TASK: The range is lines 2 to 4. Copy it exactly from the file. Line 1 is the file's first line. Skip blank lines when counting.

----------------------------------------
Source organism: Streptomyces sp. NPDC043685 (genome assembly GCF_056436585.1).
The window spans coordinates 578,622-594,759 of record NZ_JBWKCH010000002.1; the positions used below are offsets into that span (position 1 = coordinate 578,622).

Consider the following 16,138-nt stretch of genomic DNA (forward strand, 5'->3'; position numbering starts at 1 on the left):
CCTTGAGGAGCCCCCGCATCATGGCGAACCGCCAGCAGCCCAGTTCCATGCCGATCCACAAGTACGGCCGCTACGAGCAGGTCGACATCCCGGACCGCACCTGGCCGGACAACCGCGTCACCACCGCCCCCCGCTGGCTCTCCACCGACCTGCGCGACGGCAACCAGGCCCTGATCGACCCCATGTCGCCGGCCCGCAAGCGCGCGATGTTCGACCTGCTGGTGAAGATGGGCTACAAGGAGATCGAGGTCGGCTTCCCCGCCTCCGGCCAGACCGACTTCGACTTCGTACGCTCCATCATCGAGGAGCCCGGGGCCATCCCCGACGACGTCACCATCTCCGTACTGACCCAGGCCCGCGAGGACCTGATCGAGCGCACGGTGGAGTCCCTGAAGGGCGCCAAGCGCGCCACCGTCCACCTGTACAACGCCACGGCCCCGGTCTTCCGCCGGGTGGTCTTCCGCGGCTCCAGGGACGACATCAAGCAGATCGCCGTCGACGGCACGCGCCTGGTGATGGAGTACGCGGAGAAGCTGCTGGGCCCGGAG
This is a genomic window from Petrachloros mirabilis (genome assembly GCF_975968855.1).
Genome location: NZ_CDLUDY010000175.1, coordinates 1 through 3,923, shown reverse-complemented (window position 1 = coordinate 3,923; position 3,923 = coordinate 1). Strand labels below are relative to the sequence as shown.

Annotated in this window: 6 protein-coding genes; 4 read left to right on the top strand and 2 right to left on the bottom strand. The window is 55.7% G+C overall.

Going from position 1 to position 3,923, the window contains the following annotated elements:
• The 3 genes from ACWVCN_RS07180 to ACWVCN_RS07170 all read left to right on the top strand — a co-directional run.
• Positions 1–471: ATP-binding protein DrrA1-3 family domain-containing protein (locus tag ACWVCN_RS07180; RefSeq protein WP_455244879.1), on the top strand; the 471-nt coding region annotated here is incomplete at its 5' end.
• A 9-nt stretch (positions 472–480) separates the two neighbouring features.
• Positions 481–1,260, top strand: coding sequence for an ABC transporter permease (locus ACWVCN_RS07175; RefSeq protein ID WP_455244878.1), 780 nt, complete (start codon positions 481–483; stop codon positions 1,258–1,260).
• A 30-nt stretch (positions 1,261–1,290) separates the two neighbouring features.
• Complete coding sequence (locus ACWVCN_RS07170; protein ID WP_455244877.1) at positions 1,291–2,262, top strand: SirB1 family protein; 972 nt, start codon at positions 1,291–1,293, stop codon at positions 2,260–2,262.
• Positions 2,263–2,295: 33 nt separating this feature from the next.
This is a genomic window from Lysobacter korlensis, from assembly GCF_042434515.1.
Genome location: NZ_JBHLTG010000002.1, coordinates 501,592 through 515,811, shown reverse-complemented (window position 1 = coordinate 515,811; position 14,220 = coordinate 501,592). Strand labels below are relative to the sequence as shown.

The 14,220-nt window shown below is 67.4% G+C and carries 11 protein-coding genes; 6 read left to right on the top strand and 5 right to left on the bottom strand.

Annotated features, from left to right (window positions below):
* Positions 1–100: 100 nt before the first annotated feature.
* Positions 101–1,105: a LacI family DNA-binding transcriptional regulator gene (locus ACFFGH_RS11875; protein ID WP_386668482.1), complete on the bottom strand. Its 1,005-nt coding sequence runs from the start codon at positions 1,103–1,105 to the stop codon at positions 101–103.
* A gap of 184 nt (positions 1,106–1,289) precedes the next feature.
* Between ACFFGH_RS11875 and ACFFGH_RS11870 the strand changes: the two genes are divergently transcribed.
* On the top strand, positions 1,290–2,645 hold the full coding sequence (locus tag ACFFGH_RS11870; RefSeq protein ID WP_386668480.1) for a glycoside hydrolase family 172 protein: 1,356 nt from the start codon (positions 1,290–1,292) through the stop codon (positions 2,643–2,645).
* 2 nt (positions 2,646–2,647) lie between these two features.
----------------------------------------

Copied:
The window spans coordinates 578,622-594,759 of record NZ_JBWKCH010000002.1; the positions used below are offsets into that span (position 1 = coordinate 578,622).

Consider the following 16,138-nt stretch of genomic DNA (forward strand, 5'->3'; position numbering starts at 1 on the left):
CCTTGAGGAGCCCCCGCATCATGGCGAACCGCCAGCAGCCCAGTTCCATGCCGATCCACAAGTACGGCCGCTACGAGCAGGTCGACATCCCGGACCGCACCTGGCCGGACAACCGCGTCACCACCGCCCCCCGCTGGCTCTCCACCGACCTGCGCGACGGCAACCAGGCCCTGATCGACCCCATGTCGCCGGCCCGCAAGCGCGCGATGTTCGACCTGCTGGTGAAGATGGGCTACAAGGAGATCGAGGTCGGCTTCCCCGCCTCCGGCCAGACCGACTTCGACTTCGTACGCTCCATCATCGAGGAGCCCGGGGCCATCCCCGACGACGTCACCATCTCCGTACTGACCCAGGCCCGCGAGGACCTGATCGAGCGCACGGTGGAGTCCCTGAAGGGCGCCAAGCGCGCCACCGTCCACCTGTACAACGCCACGGCCCCGGTCTTCCGCCGGGTGGTCTTCCGCGGCTCCAGGGACGACATCAAGCAGATCGCCGTCGACGGCACGCGCCTGGTGATGGAGTACGCGGAGAAGCTGCTGGGCCCGGAG